This is currently my favorite focaccia flavor! And my friends and family are loving it too. A unique Chinese twist on classic focaccia bread.
The recipe combines the richness of salted egg yolk, the fiery kick of chili oil, the aromatic essence of garlic, and the moderate tang from sourdough to create a flavorful and savory bread. If you are looking for a side item to impress, this is it!
Salted egg yolk vs. Cured egg yolk
Salted egg yolk and cured egg yolk are two different methods of preserving and flavoring eggs. Here are the main differences between the two:
- Preservation Method: Salted egg yolks are made by preserving raw egg yolks in a mixture of salt, usually with the addition of clay or other ingredients, for several weeks. The salt helps draw out moisture from the yolks, resulting in a firm and slightly salty texture. On the other hand, cured egg yolks are made by coating raw egg yolks in a mixture of salt and sugar and allowing them to dry out slowly in a controlled environment. The sugar-salt mixture helps remove moisture and inhibits the growth of bacteria, resulting in a firm and concentrated yolk.
- Texture: Salted egg yolks have a crumbly and grainy texture due to the presence of salt and the dehydration process. They are often used grated or mashed to incorporate into dishes or as a filling in various recipes. Cured egg yolks, on the other hand, have a firmer and denser texture. Once cured, they become solid and can be grated or thinly sliced.
- Flavor: Salted egg yolks have a distinct salty and rich flavor profile. The saltiness enhances the natural richness of the egg yolks. They provide a savory umami taste and are commonly used in both savory and sweet dishes, such as salted egg yolk custard buns or salted egg yolk fried rice. Cured egg yolks, on the other hand, have a concentrated and intense flavor. The curing process enhances the egg yolk’s natural richness and creates a more concentrated taste. They are often used as a flavoring ingredient, grated over dishes to add a salty and savory element.
In summary, salted egg yolks are preserved in a salt mixture and have a crumbly texture with a salty flavor, while cured egg yolks are coated with a sugar-salt mixture and have a firm texture with a concentrated savory taste. Both have their unique culinary applications and are beloved for adding depth and flavor to various dishes.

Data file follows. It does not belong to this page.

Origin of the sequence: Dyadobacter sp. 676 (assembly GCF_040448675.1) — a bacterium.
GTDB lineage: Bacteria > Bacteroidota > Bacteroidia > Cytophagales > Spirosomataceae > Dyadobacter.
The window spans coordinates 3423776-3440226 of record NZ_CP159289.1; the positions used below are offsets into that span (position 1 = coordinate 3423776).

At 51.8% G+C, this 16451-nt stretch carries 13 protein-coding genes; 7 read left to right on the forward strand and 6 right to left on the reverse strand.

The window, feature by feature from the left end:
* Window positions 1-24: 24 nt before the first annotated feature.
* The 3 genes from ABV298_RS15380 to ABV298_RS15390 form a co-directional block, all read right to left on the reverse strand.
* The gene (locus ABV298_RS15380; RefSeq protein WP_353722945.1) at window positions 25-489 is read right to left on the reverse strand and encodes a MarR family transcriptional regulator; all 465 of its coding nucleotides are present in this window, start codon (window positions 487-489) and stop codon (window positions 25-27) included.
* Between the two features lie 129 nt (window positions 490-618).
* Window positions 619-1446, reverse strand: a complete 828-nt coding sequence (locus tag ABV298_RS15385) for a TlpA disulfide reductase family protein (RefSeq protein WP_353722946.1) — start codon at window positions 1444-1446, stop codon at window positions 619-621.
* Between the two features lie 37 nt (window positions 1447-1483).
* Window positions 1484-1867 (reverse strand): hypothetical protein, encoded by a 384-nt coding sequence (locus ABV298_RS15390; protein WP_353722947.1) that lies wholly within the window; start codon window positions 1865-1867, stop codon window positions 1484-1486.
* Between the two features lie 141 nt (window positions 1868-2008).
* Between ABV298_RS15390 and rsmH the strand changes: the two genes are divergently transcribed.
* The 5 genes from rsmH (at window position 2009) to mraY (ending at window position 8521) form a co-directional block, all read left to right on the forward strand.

How to prevent the chili oil from burning?
Chili oil can have a low smoke point, which means it can burn easily when exposed to high temperatures in the oven. To prevent chili oil from burning in the oven, I do two things
- Covering the focaccia: Create a barrier between the chili oil and direct heat by oiling tin foil and loosely placing it on top of the dough. OR, my prefered method, is to put a baking sheet on the rack above the focaccia.
- Lowering oven temperature: By cooking the focaccia first at 425F and then lowering the temperature to 375F, you can mitigate the burning that can happen when using chili oil with finely grounded chilis
Looking for more flavorful bread recipes?
- Easy Overnight Sourdough Focaccia
- Chili Oil Sourdough Focaccia
- Zhima Dabing: Sesame Scallion Flatbread (Sourdough or Yeasted)
- Sourdough White Cheddar & Onion Stuffed Bialys
- Spam Fried Rice Sourdough Loaf
Salted Egg Yolk Sourdough Focaccia with Chili Oil & Garlic
- medium size baking dish like an 8x8 pan or a 10" cast iron skillet (like Lodge)
- 25 g sourdough starter
- 212 g water
- 5 g salt
- 250 g all purpose or bread flour
- olive oil
- 3 garlic cloves minced
- 1 salted egg yolk crumbled
- flakey sea salt
- Chinese chili oil like lao gan ma
- olive oil
- Mix together sourdough, water, salt, and flour until a sticky dough forms. Let the dough rest for 30min to hydrate.
- Stretch and fold the dough. Take the dough from the sides and stretch it up and over the center of the dough. Rotate and repeat, stretching and folding about 6 times. Coat the dough in olive oil, cover, and let the dough rise overnight for 8-12 hours.
- Generously coat a baking dish with olive oil. Turn the mixing bowl upside down and let gravity do its magic and let the dough fall into the dish. Scrape any leftover dough out of the mixing bowl.
- Fold the four sides of the dough over itself (like closing a cardboard box). Flip it so the seam side is down and let rise uncovered for 4-6 hours.
- Preheat the oven to 425F.
- Speckle the top of the dough with Chinese chili oil (to your desired amount), minced garlic, and crumbled salted egg yolk. Then oil your hands and dimple the dough. Finish with a generous sprinkling of flakey sea salt.
- Place the focaccia on the middle rack and place a baking sheet on the rack directly above it. This will prevent the chilis from burning. Alternatively, you can cover the top with aluminum foil. Just make sure to remove the foil near the end and finish baking the focaccia uncovered so the top gets some color. Bake the focaccia for 15 minutes and then lower the temperature to 375F. Continue to bake for another 10 minutes or until the top of the focaccia is a nice golden brown.
- Let the focaccia cool for 15 minutes in the cast iron skillet before removing it from the skillet and to a cooling rack.